—bacteriophagic /bak tear'ee euh faj"ik, -fay"jik/, bacteriophagous /bak tear'ee of"euh geuhs/, adj. —bacteriophagy /bak tear'ee of"euh jee/, n./bak tear"ee euh fayj'/, n.any of a group of viruses that infect specific bacteria, usually causing their disintegration or dissolution. Also called phage.[1920-25; < F bactériophage. See BACTERIO-, -PHAGE]
* * *or phageAny of a group of usually complex viruses that infect bacteria.Discovered in the early 20th century, bacteriophages were used to treat human bacterial diseases such as bubonic plague and cholera but were not successful; they were abandoned with the advent of antibiotics in the 1940s. The rise of drug-resistant bacteria in the 1990s focused renewed attention on the therapeutic potential of bacteriophages. Thousands of varieties exist, each of which may infect only one or a few types of bacteria. The core of a bacteriophage's genetic material may be either DNA or RNA. On infecting a host cell, bacteriophages known as lytic or virulent phages release replicated viral particles by lysing (bursting) the host cell. Other types, known as lysogenic or temperate, integrate their nucleic acid into the host's chromosome to be replicated during cell division. During this time they are not virulent. The viral genome may later become active, initiating production of viral particles and destruction of the host cell. A.D. Hershey and Martha Chase used a bacteriophage in a famous 1952 experiment that supported the theory that DNA is the genetic material. Because bacteriophage genomes are small and because large quantities can be prepared in the laboratory, they are a favourite research tool of molecular biologists. Studies of phages have helped illuminate genetic recombination, nucleic acid replication, and protein synthesis.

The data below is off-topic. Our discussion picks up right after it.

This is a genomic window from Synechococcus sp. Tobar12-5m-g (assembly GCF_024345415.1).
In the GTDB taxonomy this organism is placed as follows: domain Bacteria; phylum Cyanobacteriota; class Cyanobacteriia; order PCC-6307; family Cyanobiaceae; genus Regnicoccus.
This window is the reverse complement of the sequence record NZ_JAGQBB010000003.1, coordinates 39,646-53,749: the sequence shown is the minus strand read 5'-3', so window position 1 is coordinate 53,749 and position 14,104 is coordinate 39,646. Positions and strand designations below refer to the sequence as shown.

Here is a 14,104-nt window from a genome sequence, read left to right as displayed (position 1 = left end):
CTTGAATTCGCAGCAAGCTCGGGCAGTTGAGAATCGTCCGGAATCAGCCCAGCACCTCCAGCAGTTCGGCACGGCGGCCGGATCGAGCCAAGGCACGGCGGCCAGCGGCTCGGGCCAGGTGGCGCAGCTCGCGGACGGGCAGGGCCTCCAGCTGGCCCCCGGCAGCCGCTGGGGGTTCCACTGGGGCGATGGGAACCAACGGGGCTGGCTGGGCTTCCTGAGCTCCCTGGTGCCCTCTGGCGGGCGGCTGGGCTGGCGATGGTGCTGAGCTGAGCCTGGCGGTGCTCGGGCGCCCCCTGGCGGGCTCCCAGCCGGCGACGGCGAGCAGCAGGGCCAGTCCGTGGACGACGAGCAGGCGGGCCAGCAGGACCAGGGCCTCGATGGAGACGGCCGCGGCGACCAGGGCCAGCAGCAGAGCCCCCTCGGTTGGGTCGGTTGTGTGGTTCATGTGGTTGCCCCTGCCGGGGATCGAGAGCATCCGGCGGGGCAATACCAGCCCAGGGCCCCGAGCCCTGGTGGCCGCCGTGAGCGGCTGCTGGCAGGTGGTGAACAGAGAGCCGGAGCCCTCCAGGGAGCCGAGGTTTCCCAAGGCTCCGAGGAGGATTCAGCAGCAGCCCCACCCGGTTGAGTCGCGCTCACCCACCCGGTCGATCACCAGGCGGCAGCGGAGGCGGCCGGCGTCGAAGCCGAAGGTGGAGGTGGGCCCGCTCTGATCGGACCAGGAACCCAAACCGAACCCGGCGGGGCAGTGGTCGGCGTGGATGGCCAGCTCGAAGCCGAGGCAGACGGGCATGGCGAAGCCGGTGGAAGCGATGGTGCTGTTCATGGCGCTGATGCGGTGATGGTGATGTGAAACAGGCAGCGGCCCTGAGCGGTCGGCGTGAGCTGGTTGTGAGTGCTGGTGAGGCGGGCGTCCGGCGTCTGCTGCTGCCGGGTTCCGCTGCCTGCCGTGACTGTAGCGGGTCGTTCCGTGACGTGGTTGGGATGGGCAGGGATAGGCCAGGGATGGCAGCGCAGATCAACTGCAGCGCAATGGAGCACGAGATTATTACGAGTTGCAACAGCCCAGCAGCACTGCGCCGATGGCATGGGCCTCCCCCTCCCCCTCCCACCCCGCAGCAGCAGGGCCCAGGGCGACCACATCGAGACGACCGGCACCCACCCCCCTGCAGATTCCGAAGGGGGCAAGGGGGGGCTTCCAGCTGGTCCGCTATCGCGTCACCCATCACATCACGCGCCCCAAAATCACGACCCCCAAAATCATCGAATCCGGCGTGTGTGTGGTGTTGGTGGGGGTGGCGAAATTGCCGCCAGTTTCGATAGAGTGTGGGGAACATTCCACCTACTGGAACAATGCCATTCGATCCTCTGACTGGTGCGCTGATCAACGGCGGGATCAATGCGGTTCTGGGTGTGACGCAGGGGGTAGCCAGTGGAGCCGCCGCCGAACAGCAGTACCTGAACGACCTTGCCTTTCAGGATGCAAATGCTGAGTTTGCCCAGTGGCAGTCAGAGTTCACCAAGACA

* * *▪ virusalso called phage, or bacterial virus,any of a group of viruses that infect bacteria. Bacteriophages were discovered independently by Frederick W. Twort in Great Britain (1915) and Félix d'Hérelle (Hérelle, Félix d') in France (1917). D'Hérelle coined the term bacteriophage, meaning “bacteria eater,” to describe the agent's bacteriocidal ability.Thousands of varieties of phage exist, each of which may infect only one type or a few types of bacteria. Phages are classified in a number of virus families, including Inoviridae and Microviridae. Like all viruses, phages are simple organisms that consist of a core of genetic material (nucleic acid) surrounded by a protein capsid. The nucleic acid may be either DNA or RNA and may be double-stranded or single-stranded. There are three basic structural forms of phage: an icosahedral (twenty-sided) head with a tail, an icosahedral head without a tail, and a filamentous form.During infection a phage attaches to a bacterium and inserts its genetic material into the cell. After this a phage follows one of two life cycles, lytic (virulent) or lysogenic (temperate). Lytic phages take over the machinery of the cell to make phage components. They then destroy, or lyse, the cell, releasing new phage particles. Lysogenic phages incorporate their nucleic acid into the chromosome of the host cell and replicate with it as a unit without destroying the cell. Under certain conditions lysogenic phages can be induced to follow a lytic cycle.Phages have played an important role in laboratory research in the 20th century. The first phages studied were those designated type 1 (T1) to type 7 (T7). The T-even phages, T2, T4, and T6, were used as model systems for the study of virus multiplication. Alfred Day Hershey and Martha Chase used the T2 bacteriophage in a famous experiment in 1952 which supported the theory that DNA is the genetic material. Certain phages, such as lambda, Mu, and M13, are used in recombinant DNA work. The phage ϕX174 was the first organism to have its entire nucleotide sequence determined, a feat that was accomplished by Frederick Sanger (Sanger, Frederick) and colleagues in 1977.Soon after making their discovery, Twort and d'Hérelle began to use phages in treating human bacterial diseases such as bubonic plague and cholera. Phage therapy was not successful, and after the discovery of antibiotics in the 1940s it was virtually abandoned. With the rise of drug-resistant bacteria in the 1990s, however, the therapeutic potential of phages has received renewed attention.
* * *